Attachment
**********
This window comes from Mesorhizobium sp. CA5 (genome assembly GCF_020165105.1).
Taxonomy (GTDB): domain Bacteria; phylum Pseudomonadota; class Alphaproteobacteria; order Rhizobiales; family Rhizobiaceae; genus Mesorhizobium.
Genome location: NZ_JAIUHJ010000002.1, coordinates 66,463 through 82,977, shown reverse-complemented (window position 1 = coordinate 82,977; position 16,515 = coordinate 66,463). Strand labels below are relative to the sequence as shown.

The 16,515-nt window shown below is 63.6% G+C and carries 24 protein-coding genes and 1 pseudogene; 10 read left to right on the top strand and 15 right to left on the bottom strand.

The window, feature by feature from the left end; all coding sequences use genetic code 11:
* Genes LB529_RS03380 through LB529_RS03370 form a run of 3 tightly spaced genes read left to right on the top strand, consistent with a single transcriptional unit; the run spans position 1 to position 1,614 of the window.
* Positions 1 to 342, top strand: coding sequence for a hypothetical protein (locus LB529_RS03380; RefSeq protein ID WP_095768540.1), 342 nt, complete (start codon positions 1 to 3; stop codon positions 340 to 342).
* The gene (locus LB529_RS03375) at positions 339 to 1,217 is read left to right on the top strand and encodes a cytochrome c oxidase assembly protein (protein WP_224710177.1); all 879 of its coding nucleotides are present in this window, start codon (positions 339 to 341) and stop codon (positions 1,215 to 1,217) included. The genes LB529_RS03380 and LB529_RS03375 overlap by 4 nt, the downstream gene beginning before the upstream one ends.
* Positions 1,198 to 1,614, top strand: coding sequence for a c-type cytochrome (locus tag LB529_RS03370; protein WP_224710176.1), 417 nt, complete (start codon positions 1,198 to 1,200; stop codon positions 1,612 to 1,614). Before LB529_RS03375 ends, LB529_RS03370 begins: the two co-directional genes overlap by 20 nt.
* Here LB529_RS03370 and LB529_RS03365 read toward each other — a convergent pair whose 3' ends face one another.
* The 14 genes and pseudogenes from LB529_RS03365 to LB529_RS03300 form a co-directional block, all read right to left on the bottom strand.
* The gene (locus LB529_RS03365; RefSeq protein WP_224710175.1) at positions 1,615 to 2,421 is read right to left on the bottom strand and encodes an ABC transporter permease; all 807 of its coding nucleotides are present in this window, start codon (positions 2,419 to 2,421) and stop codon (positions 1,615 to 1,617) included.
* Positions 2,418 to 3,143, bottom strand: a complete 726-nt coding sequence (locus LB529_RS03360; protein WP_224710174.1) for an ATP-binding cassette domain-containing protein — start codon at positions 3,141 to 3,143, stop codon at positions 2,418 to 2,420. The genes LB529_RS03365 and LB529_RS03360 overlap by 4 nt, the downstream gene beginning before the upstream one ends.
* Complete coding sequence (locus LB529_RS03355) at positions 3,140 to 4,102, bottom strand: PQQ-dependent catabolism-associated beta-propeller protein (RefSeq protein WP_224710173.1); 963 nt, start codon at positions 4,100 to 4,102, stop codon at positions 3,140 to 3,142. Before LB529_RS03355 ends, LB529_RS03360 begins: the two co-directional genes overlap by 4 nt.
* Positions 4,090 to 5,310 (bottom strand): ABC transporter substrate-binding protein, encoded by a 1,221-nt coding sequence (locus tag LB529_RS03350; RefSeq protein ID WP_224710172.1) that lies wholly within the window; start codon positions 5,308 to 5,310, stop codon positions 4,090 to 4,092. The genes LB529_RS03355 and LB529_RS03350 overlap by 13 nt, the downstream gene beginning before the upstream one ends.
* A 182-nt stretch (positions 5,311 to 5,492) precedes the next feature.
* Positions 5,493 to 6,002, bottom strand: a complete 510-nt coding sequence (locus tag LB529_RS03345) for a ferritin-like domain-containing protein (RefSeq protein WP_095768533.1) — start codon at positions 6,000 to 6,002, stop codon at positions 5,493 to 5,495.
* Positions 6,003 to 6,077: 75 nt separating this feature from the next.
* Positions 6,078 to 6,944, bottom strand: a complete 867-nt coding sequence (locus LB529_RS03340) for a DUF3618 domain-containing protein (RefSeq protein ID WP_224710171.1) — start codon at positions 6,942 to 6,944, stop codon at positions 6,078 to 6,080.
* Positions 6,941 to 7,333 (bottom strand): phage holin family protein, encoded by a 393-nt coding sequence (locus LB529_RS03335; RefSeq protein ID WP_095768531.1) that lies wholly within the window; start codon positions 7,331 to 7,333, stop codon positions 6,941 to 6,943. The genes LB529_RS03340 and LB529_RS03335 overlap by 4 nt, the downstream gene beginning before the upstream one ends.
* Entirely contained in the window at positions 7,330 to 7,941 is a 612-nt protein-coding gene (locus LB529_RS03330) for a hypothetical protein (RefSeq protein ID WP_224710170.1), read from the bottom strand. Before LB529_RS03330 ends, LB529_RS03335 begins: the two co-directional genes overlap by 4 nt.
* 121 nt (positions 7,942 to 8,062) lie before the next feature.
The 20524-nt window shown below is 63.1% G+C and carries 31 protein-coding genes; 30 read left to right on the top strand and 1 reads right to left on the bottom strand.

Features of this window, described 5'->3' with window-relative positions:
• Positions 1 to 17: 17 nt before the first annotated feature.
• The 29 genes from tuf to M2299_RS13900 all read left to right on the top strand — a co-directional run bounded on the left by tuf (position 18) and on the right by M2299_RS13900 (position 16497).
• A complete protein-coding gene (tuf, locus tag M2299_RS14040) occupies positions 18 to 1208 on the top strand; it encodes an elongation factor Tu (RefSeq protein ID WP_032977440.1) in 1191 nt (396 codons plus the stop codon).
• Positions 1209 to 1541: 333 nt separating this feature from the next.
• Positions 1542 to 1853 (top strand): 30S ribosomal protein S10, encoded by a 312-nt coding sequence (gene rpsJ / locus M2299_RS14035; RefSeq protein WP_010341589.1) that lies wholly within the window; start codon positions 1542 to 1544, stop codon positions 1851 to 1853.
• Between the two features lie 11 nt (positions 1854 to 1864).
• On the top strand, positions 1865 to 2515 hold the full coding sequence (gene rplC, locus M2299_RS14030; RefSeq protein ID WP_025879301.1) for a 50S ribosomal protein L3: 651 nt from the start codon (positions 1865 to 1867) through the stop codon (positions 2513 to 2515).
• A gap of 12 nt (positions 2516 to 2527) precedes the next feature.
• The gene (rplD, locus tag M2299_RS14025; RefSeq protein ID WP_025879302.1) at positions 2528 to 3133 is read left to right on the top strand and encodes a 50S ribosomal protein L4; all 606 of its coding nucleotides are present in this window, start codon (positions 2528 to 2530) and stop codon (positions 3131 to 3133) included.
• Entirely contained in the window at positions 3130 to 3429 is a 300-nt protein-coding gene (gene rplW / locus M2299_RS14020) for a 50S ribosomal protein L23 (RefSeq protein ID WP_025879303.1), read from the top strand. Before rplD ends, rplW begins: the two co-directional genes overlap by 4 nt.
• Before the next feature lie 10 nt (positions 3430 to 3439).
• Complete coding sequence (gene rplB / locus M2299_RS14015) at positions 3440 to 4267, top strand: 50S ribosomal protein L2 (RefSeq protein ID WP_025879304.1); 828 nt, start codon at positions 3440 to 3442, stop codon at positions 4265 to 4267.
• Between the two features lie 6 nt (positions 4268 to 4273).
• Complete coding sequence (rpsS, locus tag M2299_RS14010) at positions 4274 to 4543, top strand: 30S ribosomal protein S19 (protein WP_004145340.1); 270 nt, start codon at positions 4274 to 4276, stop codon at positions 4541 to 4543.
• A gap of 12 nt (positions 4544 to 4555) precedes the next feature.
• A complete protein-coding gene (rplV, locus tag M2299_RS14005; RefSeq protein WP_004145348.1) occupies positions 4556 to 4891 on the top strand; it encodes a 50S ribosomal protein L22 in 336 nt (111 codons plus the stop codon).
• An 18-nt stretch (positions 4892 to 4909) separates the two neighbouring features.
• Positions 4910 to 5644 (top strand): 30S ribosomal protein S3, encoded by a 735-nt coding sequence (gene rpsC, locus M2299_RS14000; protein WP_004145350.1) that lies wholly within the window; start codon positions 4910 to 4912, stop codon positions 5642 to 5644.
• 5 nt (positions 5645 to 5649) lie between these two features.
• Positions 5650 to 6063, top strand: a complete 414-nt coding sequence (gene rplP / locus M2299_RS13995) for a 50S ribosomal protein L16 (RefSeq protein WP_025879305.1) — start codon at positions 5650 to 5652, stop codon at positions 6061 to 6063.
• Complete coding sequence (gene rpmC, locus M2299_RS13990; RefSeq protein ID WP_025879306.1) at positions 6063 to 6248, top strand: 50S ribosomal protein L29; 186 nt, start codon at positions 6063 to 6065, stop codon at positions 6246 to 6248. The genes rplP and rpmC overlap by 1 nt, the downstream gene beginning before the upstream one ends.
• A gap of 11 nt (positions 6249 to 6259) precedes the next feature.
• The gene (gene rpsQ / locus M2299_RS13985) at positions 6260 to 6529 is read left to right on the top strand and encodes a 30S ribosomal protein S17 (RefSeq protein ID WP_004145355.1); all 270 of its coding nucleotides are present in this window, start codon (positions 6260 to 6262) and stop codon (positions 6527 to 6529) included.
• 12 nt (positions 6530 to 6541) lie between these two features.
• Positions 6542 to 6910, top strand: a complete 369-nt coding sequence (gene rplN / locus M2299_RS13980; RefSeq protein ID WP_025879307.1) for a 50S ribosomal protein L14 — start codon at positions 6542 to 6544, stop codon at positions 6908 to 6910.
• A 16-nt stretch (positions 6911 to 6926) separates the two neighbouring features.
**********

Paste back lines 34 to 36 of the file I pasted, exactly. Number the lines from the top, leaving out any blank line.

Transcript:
• Entirely contained in the window at positions 3130 to 3429 is a 300-nt protein-coding gene (gene rplW / locus M2299_RS14020) for a 50S ribosomal protein L23 (RefSeq protein ID WP_025879303.1), read from the top strand. Before rplD ends, rplW begins: the two co-directional genes overlap by 4 nt.
• Before the next feature lie 10 nt (positions 3430 to 3439).
• Complete coding sequence (gene rplB / locus M2299_RS14015) at positions 3440 to 4267, top strand: 50S ribosomal protein L2 (RefSeq protein ID WP_025879304.1); 828 nt, start codon at positions 3440 to 3442, stop codon at positions 4265 to 4267.